Historic Census Marks Changing Face Of America
The Census Bureau defines a minority as "anyone who is not single-race white and not Hispanic." The data just released by the Census Bureau, which was compiled as of July 1, 2011, puts the minority population at 36.6 percent overall and 49.7 percent of children under 5 years old, up 0.5 and 0.7 percent, respectively, from 2010.
These numbers underline the rapidly shifting demographics of the United States, a which is celebrated by some and feared by others. The Washington Post reports:
"The census has forecast that non-Hispanic whites will be outnumbered in the United States by 2042, and social scientists consider that current status among infants a harbinger of the change.
'This is a watershed moment,' said Andrew Cherlin, a sociologist at Johns Hopkins University who specializes in family issues. 'It shows us how multicultural we’ve become.'"
Some political opportunists have been known to use reports like this to play to xenophobic elements. As the Associated Press reports:
"The report comes as the Supreme Court prepares to rule on the legality of Arizona's strict immigration law, with many states weighing similar get-tough measures.
'We remain in a dangerous period where those appealing to anti-immigration elements are fueling a divisiveness and hostility that might take decades to overcome,' Harrison [a former chief of racial statistics at the Census Bureau] said."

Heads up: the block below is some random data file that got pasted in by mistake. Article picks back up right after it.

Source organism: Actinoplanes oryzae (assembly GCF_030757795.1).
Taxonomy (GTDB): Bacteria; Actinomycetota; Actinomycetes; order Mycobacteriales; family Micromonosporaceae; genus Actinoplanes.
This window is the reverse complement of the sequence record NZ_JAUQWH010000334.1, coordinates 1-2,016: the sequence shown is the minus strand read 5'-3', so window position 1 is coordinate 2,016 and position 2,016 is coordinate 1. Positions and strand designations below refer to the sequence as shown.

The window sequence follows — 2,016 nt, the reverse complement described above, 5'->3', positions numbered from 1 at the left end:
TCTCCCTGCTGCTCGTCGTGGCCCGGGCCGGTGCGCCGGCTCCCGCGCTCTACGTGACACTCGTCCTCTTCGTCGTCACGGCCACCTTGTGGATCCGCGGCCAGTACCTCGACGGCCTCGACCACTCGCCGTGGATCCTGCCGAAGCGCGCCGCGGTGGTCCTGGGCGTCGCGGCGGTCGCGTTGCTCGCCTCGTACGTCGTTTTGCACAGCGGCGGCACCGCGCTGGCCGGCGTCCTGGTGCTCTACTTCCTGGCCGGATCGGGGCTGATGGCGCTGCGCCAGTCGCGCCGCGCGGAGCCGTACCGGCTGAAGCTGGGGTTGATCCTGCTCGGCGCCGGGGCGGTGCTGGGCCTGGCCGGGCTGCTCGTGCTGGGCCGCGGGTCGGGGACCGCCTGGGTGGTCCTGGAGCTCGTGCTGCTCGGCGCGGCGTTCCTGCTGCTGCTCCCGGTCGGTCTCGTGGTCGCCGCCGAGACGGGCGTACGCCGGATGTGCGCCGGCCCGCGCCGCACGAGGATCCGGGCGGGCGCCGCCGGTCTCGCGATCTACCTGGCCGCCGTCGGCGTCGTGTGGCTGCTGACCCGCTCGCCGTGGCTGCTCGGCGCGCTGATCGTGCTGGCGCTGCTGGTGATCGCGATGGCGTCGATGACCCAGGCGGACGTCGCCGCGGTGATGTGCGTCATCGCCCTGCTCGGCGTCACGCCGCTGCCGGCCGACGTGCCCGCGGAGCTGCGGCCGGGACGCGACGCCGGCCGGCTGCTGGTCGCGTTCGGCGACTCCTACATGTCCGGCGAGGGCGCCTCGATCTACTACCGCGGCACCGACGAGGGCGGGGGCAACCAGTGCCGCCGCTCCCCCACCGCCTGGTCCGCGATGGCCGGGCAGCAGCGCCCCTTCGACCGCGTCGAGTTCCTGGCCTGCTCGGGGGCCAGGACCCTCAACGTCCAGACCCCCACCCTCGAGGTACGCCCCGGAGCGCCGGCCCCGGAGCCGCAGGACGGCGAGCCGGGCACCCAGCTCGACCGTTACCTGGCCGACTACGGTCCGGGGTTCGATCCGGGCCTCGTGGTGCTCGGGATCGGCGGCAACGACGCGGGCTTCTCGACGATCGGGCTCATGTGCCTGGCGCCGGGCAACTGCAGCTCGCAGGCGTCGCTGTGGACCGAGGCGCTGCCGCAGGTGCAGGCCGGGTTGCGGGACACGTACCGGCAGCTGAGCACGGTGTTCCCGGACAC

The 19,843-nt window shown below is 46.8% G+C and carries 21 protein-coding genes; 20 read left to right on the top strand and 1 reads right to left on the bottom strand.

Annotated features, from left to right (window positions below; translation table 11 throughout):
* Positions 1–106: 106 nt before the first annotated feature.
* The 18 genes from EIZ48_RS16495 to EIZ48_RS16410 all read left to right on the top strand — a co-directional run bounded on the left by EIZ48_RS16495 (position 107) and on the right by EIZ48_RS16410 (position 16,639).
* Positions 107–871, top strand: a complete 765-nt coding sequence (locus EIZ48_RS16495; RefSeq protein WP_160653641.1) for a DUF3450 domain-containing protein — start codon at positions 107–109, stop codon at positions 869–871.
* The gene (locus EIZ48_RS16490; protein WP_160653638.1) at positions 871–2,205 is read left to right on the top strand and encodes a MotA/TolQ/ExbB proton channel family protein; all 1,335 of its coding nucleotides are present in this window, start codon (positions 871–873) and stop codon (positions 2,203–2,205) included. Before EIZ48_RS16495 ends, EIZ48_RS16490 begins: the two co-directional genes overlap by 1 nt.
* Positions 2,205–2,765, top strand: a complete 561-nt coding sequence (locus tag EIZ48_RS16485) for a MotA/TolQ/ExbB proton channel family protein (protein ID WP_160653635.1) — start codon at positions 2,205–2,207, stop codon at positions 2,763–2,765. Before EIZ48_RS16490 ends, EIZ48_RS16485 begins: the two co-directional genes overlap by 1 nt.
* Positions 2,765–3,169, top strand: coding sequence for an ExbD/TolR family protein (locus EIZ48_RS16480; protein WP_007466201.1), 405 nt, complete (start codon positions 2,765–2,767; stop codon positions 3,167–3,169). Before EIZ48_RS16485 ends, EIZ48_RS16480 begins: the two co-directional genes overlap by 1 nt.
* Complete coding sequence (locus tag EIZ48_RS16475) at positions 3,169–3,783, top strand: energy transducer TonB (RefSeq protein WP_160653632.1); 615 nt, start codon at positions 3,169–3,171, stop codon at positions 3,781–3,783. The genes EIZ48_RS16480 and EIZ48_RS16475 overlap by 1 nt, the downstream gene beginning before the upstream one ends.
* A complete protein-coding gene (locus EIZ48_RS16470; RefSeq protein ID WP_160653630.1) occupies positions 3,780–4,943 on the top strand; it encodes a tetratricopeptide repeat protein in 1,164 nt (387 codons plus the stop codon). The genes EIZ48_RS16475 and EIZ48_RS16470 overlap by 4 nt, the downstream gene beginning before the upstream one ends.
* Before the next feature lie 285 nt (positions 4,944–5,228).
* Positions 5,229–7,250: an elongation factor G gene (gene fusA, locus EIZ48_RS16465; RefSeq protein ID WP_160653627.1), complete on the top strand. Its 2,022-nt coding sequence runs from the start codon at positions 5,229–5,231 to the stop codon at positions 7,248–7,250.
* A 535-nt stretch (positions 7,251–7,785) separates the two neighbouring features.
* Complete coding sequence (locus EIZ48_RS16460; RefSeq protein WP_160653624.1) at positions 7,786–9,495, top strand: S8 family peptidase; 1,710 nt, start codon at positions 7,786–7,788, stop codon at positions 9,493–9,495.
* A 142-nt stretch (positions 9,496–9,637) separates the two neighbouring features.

Concerns about a nonwhite population with out-of-control, economically threatening birthrates appear to be unfounded at best, and often motivated by something other than empirical facts. In the comment section of the Washington Post article cited above, the author added supplementary data from a political scientist:
"He has analyzed the 2008 census statistics, and found that birth rates for naturalized citizens are almost identical to the birth rates for native-born Americans. It's 55.1 births per 1,000 mothers for native-born citizens, vs. 54.8 births per 1,000 mothers for naturalized citizens. His point is that while the birth rates for recent immigrants are relatively high, the children and grandchildren will likely conform to the norm for everyone."
While the United States remains a white-majority country, five states, including Texas and California, have already passed the demographic tipping point without fanfare.
Reach Executive Producer Matt Pressberg here.